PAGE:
7. Harry August 25, 2015

    More government intrusion into our lives. They (govt. officials) will always come after something that YOU like and support too. These regulations are ridiculous. Be careful how you vote.

    1. Mike August 25, 2015

      Yes, these are great examples of government intrusion, fight on… (eye roll and sarcasm)

      To be in a society or not to be, that is the question….

      1. Harry August 25, 2015

        Little by little, inch by inch, stealing your rights is such a cinch.

  8. Elvis Presley Costello August 24, 2015

    no more axes, saws, fires or chains, Mannn.

    1. Barry Summers August 26, 2015

      Loaded firearms still seem to be OK. Is this a great country or what?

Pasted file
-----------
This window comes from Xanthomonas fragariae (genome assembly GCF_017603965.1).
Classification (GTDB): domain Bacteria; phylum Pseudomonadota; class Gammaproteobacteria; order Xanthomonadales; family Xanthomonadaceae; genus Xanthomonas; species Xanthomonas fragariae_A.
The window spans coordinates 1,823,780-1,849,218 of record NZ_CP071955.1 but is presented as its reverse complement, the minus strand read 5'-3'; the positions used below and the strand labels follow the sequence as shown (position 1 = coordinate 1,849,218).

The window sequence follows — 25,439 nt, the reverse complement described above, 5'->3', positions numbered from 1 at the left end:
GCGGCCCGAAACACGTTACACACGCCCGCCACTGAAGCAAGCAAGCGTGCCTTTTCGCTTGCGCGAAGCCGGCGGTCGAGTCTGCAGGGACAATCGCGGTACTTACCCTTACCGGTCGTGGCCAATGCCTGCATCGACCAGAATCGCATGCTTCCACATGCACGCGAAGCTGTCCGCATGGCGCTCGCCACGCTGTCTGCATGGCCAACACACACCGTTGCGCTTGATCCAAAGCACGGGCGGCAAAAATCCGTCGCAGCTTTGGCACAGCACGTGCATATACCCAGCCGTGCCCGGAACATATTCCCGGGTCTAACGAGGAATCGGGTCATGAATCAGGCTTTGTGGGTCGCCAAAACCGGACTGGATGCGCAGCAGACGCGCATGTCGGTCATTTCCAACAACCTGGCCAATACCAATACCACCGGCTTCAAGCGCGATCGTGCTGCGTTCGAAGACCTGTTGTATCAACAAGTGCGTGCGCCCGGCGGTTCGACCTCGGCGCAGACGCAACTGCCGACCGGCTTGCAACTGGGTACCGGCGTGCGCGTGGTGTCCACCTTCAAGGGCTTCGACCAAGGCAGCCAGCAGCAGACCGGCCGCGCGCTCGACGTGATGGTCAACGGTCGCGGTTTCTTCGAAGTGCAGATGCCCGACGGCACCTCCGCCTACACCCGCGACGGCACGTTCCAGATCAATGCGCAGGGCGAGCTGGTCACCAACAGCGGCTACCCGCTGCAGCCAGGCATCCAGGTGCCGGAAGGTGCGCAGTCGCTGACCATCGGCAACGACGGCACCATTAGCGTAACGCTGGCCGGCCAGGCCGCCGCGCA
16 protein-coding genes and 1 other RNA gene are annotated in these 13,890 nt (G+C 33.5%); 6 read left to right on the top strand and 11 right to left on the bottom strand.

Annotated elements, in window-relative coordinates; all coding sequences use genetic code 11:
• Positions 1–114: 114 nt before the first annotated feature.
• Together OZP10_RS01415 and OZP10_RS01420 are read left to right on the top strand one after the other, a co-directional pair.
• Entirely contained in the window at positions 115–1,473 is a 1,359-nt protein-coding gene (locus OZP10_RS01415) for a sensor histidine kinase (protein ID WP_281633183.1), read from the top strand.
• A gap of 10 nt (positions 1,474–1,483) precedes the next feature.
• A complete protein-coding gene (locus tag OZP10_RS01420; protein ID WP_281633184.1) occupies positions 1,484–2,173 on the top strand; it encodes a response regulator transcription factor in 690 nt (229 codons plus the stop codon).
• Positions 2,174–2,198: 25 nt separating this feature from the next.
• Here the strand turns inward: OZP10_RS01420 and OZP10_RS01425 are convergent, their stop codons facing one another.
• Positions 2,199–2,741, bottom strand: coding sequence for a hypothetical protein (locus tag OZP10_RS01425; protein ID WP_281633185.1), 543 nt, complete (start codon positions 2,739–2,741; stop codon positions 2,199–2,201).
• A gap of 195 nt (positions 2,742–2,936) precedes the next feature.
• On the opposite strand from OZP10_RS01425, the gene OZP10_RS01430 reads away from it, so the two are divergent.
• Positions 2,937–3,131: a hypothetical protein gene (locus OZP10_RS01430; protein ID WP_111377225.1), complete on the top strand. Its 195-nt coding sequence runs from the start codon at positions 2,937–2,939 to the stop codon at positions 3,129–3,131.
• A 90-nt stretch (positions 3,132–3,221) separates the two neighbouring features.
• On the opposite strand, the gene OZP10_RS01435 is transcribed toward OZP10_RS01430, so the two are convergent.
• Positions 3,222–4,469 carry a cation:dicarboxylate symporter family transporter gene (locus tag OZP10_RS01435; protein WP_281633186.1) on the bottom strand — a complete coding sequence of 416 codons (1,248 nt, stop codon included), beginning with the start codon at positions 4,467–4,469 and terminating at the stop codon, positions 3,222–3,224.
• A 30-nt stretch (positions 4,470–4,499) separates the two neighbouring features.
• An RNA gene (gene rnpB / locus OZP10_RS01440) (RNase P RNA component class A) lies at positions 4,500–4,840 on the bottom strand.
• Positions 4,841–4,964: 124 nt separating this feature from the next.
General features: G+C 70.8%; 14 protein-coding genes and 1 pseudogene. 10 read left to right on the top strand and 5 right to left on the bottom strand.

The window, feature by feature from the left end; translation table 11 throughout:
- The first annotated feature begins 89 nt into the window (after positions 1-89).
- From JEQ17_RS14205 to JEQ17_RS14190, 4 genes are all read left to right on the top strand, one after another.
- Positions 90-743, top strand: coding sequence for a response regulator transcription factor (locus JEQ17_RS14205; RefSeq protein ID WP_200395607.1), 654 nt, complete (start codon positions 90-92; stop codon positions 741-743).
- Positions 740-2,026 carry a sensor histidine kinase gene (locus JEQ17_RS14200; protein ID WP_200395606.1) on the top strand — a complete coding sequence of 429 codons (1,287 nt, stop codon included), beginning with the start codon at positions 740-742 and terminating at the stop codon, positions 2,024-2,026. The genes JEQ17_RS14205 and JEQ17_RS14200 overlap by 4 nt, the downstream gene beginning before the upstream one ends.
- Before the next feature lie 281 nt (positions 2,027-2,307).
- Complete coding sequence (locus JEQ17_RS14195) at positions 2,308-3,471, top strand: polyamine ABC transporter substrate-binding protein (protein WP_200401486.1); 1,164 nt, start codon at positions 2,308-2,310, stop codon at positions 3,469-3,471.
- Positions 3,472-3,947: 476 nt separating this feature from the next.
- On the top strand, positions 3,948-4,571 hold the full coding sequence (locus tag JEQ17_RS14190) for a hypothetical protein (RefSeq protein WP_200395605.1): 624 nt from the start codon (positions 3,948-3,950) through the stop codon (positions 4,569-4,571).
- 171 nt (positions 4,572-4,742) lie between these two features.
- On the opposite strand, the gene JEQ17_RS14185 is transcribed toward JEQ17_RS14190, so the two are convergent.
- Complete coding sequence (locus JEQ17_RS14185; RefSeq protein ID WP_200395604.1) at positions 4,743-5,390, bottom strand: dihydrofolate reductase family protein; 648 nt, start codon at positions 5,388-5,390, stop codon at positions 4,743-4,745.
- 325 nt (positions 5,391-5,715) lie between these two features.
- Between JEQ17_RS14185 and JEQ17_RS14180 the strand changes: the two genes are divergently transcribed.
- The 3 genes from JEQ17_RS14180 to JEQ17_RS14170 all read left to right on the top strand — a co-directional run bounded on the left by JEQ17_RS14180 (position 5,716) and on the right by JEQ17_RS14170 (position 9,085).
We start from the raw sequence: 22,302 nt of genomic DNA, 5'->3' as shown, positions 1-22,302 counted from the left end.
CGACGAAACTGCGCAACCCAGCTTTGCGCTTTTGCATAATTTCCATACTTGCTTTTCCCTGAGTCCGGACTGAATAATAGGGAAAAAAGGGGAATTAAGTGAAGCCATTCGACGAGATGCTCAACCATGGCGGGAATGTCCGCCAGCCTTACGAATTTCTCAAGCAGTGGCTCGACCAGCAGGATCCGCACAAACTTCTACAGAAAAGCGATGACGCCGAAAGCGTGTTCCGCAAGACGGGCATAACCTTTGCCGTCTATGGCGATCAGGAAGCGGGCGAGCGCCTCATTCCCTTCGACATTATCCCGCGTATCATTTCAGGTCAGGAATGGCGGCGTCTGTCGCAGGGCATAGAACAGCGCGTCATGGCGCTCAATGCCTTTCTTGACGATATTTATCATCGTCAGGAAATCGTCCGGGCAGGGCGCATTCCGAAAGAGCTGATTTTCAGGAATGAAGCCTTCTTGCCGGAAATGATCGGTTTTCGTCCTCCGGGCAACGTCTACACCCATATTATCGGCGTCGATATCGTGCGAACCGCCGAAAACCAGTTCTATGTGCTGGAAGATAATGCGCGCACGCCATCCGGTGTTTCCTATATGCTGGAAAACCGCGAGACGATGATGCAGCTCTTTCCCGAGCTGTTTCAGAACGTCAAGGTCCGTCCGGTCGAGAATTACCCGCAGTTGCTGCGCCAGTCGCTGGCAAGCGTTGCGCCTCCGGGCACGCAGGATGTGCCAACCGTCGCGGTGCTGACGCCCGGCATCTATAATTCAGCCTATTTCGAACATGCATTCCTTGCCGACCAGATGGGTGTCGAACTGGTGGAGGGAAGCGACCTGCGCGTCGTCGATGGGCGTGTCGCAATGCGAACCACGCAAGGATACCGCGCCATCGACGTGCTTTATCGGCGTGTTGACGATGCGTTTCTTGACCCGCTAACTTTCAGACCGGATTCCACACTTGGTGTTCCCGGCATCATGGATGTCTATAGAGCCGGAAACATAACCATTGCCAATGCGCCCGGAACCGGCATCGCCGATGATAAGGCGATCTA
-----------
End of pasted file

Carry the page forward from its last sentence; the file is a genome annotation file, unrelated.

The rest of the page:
1. Tim Peck August 31, 2015

        Another ridiculous comment that has nothing to do with the topic.

        “Is this a great country or what?”

        Name another you’d like migrate to. Preferably one that has no constitutionally-protected rights.

        Can we crowdfund this jackass onto a airplane?

  9. Murphy August 24, 2015

    So if a crowd forms, because the act is good enough to attract a crowd, then the act must cease to perform… what a great idea.

    1. Mike August 25, 2015

      Um, Only if they are spilling into the street.

      1. Tim Peck August 31, 2015

        It’s already illegal to impede traffic.

  10. Tim Peck August 24, 2015

    Buskers to city council: “F_u_c_k your damn regulations.”

  11. Tim Peck August 24, 2015

    Buskers to city council: “Fuck your damn regulations.”